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What are the income tax rates in the UK?

Updated: Feb 10, 2022

25 January 2022

How much Income Tax is due in each tax year depends on:

  • the income above the Personal Allowance;

  • how much of the income falls within each tax band.

Some income is tax-free so there is no need to pay tax on it. For example, the standard tax-free Personal Allowance is £12,570. It may be bigger when you claim marriage allowance or blind person’s allowance or smaller if your income is over £100,000.

The table shows the tax rates for each band if a standard Personal Allowance of £12,570 applies.


Taxable income

Tax rates

Personal Allowance

Up to £12,570


Basic rate

£12,571 to £50,270


Higher rate

£50,271 to £150,000


Additional rate

over £150,000


There is no Personal Allowance on taxable income over £125,140. If all the requirements are met, you may also have tax-free allowances for:

  • your first £1,000 of income from self-employment (‘trading allowance’)

  • your first £1,000 of income from rented property

There are also additional tax-free allowances for:

  • savings interest

  • dividends if you own shares in a company

Taxation of dividends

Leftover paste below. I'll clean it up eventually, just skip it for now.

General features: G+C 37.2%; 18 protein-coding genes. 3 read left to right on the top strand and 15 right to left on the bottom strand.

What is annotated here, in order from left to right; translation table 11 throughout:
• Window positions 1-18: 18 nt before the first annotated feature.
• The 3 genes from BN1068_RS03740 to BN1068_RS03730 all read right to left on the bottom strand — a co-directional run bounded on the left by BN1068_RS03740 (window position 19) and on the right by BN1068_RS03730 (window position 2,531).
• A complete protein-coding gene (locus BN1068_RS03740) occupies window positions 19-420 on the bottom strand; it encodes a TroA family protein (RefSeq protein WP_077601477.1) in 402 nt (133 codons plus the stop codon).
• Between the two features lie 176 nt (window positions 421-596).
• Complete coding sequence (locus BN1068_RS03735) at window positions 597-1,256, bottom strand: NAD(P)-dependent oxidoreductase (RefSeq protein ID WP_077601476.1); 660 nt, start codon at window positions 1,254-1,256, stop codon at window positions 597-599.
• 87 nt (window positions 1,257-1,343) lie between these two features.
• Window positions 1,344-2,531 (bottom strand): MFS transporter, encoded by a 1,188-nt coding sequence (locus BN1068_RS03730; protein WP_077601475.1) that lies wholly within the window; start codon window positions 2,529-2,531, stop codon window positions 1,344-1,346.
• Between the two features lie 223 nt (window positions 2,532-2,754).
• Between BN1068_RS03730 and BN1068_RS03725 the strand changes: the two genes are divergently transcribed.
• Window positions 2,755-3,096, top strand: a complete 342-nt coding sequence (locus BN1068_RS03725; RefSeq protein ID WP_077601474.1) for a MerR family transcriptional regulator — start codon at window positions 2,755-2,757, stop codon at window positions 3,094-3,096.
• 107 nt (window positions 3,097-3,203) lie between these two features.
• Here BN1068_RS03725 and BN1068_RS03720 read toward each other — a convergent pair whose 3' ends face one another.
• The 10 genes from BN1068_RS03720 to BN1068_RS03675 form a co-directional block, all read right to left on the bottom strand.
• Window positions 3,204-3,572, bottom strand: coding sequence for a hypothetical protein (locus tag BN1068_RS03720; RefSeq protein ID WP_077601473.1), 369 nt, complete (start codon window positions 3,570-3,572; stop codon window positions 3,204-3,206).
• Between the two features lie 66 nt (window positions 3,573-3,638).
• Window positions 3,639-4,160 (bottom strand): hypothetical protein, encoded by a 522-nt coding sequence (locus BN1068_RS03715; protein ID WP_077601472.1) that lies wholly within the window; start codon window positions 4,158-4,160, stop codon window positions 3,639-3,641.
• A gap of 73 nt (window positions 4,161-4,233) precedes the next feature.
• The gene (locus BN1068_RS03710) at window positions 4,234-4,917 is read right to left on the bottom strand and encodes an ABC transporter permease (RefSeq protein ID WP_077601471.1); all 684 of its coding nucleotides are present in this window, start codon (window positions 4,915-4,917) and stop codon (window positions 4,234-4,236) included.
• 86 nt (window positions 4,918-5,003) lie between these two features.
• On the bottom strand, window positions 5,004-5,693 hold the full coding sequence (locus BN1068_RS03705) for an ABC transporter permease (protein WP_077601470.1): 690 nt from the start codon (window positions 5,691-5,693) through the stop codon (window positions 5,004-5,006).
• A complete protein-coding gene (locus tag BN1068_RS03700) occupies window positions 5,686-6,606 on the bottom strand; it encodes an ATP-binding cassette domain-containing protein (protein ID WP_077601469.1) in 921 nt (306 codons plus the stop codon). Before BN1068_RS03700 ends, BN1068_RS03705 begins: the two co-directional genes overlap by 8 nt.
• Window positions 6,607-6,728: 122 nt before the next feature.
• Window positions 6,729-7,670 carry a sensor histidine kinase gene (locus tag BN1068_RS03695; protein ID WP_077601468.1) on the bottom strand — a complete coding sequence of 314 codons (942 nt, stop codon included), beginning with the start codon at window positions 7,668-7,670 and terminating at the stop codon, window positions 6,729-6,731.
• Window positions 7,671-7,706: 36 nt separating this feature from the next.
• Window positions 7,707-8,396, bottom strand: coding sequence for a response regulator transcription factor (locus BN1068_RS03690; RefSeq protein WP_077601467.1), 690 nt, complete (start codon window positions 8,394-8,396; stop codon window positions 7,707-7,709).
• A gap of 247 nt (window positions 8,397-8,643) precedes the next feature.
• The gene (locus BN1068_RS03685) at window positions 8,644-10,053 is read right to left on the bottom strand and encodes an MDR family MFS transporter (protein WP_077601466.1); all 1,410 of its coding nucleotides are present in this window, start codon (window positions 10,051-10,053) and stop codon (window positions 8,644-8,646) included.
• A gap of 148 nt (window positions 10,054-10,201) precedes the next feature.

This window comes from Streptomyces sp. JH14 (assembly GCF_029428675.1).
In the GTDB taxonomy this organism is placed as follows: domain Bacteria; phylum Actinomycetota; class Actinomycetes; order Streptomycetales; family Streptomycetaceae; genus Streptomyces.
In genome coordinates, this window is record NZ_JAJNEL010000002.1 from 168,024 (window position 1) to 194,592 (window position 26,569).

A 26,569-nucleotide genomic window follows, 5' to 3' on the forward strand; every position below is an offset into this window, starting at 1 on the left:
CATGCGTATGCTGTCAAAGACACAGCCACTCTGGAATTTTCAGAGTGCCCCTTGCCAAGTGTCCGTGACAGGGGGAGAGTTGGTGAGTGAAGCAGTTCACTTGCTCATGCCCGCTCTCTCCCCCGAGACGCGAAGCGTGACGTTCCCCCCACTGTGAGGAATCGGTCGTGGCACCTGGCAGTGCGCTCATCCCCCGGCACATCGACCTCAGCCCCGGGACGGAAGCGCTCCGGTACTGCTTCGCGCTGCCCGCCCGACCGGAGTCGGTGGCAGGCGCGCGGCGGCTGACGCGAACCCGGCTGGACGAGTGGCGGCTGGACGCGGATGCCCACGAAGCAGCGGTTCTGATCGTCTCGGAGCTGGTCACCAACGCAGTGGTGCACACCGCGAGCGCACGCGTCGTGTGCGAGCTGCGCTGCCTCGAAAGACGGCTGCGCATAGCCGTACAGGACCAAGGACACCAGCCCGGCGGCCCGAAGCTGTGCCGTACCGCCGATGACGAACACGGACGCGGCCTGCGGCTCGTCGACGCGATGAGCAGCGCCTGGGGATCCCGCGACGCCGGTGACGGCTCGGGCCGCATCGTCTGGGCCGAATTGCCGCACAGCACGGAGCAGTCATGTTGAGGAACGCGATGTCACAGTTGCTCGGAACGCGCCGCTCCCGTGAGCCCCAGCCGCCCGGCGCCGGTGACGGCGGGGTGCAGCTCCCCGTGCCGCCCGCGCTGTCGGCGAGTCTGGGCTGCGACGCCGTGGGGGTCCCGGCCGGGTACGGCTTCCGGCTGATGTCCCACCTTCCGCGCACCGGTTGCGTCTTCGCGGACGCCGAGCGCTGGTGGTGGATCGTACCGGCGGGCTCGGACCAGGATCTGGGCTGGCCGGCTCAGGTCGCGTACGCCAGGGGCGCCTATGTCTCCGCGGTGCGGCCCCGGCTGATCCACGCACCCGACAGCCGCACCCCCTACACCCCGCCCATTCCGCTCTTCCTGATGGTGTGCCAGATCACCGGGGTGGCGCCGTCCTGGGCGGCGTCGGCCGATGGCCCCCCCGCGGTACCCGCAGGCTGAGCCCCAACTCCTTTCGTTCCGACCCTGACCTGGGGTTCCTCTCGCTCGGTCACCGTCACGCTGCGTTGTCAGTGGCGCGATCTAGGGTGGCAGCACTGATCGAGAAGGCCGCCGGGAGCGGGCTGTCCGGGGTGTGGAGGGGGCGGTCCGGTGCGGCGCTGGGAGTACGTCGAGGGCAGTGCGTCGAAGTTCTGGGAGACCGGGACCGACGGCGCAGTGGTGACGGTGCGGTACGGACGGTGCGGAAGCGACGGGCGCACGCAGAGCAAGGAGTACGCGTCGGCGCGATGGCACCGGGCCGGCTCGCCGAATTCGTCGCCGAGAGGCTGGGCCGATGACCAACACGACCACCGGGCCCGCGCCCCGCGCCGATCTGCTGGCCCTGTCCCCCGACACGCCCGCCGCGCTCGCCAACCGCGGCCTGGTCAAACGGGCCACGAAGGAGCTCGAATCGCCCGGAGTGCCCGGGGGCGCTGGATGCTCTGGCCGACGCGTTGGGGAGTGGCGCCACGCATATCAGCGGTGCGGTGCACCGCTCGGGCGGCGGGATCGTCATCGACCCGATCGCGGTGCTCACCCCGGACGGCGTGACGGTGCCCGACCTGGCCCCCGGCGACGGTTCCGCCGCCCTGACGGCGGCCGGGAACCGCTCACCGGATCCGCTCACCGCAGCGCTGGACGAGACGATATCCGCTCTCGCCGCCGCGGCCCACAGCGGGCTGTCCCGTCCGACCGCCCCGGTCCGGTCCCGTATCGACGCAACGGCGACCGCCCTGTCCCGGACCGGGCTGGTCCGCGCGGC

There is no tax on dividend income that falls within the Personal Allowance and you may also get a dividend allowance. So, the tax is only due on any dividends above the dividend allowance. In the tax year 6 April 2021 to 5 April 2022 the dividend allowance is £2,000.

How much tax is due on dividends above the dividend allowance also depends on the income tax band.

Tax band

Current tax rate on dividends over the allowance

Tax rate on dividends over the allowance from April 2022

Basic rate



Higher rate



Additional rate



To work out a tax band, it is necessary to add total dividend income to other income. It might happen that tax will be payable at more than one rate.


You get £4,000 in dividends and earn £39,570 in wages in the 2021 to 2022 tax year. So, the total income is £43,570.

Then it is necessary to take of a Personal Allowance of £12,570. This leaves a taxable income of £31,000.

This is in the basic rate tax band, so you would pay:

  • no tax on £12,570 of wages, because of the Personal Allowance

  • 20% tax on £27,000 of wages

  • no tax on £2,000 of dividends, because of the dividend allowance

  • 7.5% tax on £2,000 of dividends

For further information on any of the points above, please, contact

Yuliya Shved at: or

Dr Clifford J Frank at:

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